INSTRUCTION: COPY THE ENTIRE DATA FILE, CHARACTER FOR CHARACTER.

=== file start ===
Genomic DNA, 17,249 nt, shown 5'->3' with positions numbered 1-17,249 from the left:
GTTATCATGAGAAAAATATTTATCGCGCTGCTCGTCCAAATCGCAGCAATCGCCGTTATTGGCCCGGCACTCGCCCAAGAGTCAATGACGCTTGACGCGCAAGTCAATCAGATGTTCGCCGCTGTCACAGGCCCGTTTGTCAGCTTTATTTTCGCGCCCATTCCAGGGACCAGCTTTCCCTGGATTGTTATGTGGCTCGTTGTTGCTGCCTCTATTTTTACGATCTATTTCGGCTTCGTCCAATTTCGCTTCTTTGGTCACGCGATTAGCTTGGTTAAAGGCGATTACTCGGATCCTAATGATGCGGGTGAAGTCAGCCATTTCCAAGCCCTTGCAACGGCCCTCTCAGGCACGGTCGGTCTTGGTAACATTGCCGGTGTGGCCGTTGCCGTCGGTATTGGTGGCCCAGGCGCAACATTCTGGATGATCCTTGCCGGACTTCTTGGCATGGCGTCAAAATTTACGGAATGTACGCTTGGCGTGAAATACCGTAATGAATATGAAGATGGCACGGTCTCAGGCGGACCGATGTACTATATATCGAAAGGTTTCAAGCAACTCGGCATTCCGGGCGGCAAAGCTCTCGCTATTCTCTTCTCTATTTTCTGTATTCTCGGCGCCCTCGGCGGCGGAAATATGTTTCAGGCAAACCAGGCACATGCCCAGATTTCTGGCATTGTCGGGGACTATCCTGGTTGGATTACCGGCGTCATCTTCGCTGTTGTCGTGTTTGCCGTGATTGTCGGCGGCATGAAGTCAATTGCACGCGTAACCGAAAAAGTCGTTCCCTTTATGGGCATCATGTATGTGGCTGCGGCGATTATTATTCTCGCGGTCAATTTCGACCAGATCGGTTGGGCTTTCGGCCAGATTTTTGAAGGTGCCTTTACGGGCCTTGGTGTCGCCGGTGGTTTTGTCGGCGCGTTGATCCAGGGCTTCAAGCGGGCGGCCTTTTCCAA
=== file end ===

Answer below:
Genomic DNA, 17,249 nt, shown 5'->3' with positions numbered 1-17,249 from the left:
GTTATCATGAGAAAAATATTTATCGCGCTGCTCGTCCAAATCGCAGCAATCGCCGTTATTGGCCCGGCACTCGCCCAAGAGTCAATGACGCTTGACGCGCAAGTCAATCAGATGTTCGCCGCTGTCACAGGCCCGTTTGTCAGCTTTATTTTCGCGCCCATTCCAGGGACCAGCTTTCCCTGGATTGTTATGTGGCTCGTTGTTGCTGCCTCTATTTTTACGATCTATTTCGGCTTCGTCCAATTTCGCTTCTTTGGTCACGCGATTAGCTTGGTTAAAGGCGATTACTCGGATCCTAATGATGCGGGTGAAGTCAGCCATTTCCAAGCCCTTGCAACGGCCCTCTCAGGCACGGTCGGTCTTGGTAACATTGCCGGTGTGGCCGTTGCCGTCGGTATTGGTGGCCCAGGCGCAACATTCTGGATGATCCTTGCCGGACTTCTTGGCATGGCGTCAAAATTTACGGAATGTACGCTTGGCGTGAAATACCGTAATGAATATGAAGATGGCACGGTCTCAGGCGGACCGATGTACTATATATCGAAAGGTTTCAAGCAACTCGGCATTCCGGGCGGCAAAGCTCTCGCTATTCTCTTCTCTATTTTCTGTATTCTCGGCGCCCTCGGCGGCGGAAATATGTTTCAGGCAAACCAGGCACATGCCCAGATTTCTGGCATTGTCGGGGACTATCCTGGTTGGATTACCGGCGTCATCTTCGCTGTTGTCGTGTTTGCCGTGATTGTCGGCGGCATGAAGTCAATTGCACGCGTAACCGAAAAAGTCGTTCCCTTTATGGGCATCATGTATGTGGCTGCGGCGATTATTATTCTCGCGGTCAATTTCGACCAGATCGGTTGGGCTTTCGGCCAGATTTTTGAAGGTGCCTTTACGGGCCTTGGTGTCGCCGGTGGTTTTGTCGGCGCGTTGATCCAGGGCTTCAAGCGGGCGGCCTTTTCCAA